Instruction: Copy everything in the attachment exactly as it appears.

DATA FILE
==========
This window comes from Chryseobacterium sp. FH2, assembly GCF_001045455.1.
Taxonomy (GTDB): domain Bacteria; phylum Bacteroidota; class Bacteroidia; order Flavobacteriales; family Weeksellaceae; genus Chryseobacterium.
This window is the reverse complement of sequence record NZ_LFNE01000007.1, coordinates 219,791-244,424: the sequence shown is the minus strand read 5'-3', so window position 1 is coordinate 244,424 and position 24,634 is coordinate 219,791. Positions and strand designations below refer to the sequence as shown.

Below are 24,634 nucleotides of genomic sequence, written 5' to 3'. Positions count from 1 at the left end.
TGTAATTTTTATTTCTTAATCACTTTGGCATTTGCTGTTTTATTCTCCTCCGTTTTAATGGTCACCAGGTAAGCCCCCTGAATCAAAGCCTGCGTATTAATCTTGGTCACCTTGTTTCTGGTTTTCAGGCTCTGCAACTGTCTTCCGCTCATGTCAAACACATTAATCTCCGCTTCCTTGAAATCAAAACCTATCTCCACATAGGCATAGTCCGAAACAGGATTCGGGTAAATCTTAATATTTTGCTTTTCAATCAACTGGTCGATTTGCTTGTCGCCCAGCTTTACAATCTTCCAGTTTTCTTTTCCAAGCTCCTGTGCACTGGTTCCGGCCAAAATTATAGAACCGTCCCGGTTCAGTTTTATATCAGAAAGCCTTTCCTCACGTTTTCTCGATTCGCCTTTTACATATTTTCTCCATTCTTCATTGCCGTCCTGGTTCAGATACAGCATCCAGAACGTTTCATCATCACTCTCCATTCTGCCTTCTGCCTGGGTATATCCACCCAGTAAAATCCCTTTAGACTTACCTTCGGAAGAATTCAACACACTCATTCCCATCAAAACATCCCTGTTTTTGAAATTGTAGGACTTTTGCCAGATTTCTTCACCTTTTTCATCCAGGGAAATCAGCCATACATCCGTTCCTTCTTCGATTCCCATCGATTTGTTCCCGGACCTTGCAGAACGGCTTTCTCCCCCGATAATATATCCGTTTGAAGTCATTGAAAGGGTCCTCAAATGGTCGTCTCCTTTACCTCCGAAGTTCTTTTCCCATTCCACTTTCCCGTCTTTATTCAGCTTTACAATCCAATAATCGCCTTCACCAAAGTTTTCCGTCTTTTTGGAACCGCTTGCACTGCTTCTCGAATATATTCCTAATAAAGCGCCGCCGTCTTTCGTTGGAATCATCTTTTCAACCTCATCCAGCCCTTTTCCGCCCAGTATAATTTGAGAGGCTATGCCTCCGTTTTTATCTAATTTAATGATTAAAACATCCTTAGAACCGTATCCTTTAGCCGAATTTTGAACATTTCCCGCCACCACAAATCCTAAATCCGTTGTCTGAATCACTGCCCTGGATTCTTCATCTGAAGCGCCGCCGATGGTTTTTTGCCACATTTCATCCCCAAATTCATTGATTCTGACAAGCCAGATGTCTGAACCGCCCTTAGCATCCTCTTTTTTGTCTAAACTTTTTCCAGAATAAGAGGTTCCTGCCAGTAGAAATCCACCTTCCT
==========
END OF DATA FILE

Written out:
This window comes from Chryseobacterium sp. FH2, assembly GCF_001045455.1.
Taxonomy (GTDB): domain Bacteria; phylum Bacteroidota; class Bacteroidia; order Flavobacteriales; family Weeksellaceae; genus Chryseobacterium.
This window is the reverse complement of sequence record NZ_LFNE01000007.1, coordinates 219,791-244,424: the sequence shown is the minus strand read 5'-3', so window position 1 is coordinate 244,424 and position 24,634 is coordinate 219,791. Positions and strand designations below refer to the sequence as shown.

Below are 24,634 nucleotides of genomic sequence, written 5' to 3'. Positions count from 1 at the left end.
TGTAATTTTTATTTCTTAATCACTTTGGCATTTGCTGTTTTATTCTCCTCCGTTTTAATGGTCACCAGGTAAGCCCCCTGAATCAAAGCCTGCGTATTAATCTTGGTCACCTTGTTTCTGGTTTTCAGGCTCTGCAACTGTCTTCCGCTCATGTCAAACACATTAATCTCCGCTTCCTTGAAATCAAAACCTATCTCCACATAGGCATAGTCCGAAACAGGATTCGGGTAAATCTTAATATTTTGCTTTTCAATCAACTGGTCGATTTGCTTGTCGCCCAGCTTTACAATCTTCCAGTTTTCTTTTCCAAGCTCCTGTGCACTGGTTCCGGCCAAAATTATAGAACCGTCCCGGTTCAGTTTTATATCAGAAAGCCTTTCCTCACGTTTTCTCGATTCGCCTTTTACATATTTTCTCCATTCTTCATTGCCGTCCTGGTTCAGATACAGCATCCAGAACGTTTCATCATCACTCTCCATTCTGCCTTCTGCCTGGGTATATCCACCCAGTAAAATCCCTTTAGACTTACCTTCGGAAGAATTCAACACACTCATTCCCATCAAAACATCCCTGTTTTTGAAATTGTAGGACTTTTGCCAGATTTCTTCACCTTTTTCATCCAGGGAAATCAGCCATACATCCGTTCCTTCTTCGATTCCCATCGATTTGTTCCCGGACCTTGCAGAACGGCTTTCTCCCCCGATAATATATCCGTTTGAAGTCATTGAAAGGGTCCTCAAATGGTCGTCTCCTTTACCTCCGAAGTTCTTTTCCCATTCCACTTTCCCGTCTTTATTCAGCTTTACAATCCAATAATCGCCTTCACCAAAGTTTTCCGTCTTTTTGGAACCGCTTGCACTGCTTCTCGAATATATTCCTAATAAAGCGCCGCCGTCTTTCGTTGGAATCATCTTTTCAACCTCATCCAGCCCTTTTCCGCCCAGTATAATTTGAGAGGCTATGCCTCCGTTTTTATCTAATTTAATGATTAAAACATCCTTAGAACCGTATCCTTTAGCCGAATTTTGAACATTTCCCGCCACCACAAATCCTAAATCCGTTGTCTGAATCACTGCCCTGGATTCTTCATCTGAAGCGCCGCCGATGGTTTTTTGCCACATTTCATCCCCAAATTCATTGATTCTGACAAGCCAGATGTCTGAACCGCCCTTAGCATCCTCTTTTTTGTCTAAACTTTTTCCAGAATAAGAGGTTCCTGCCAGTAGAAATCCACCTTCCT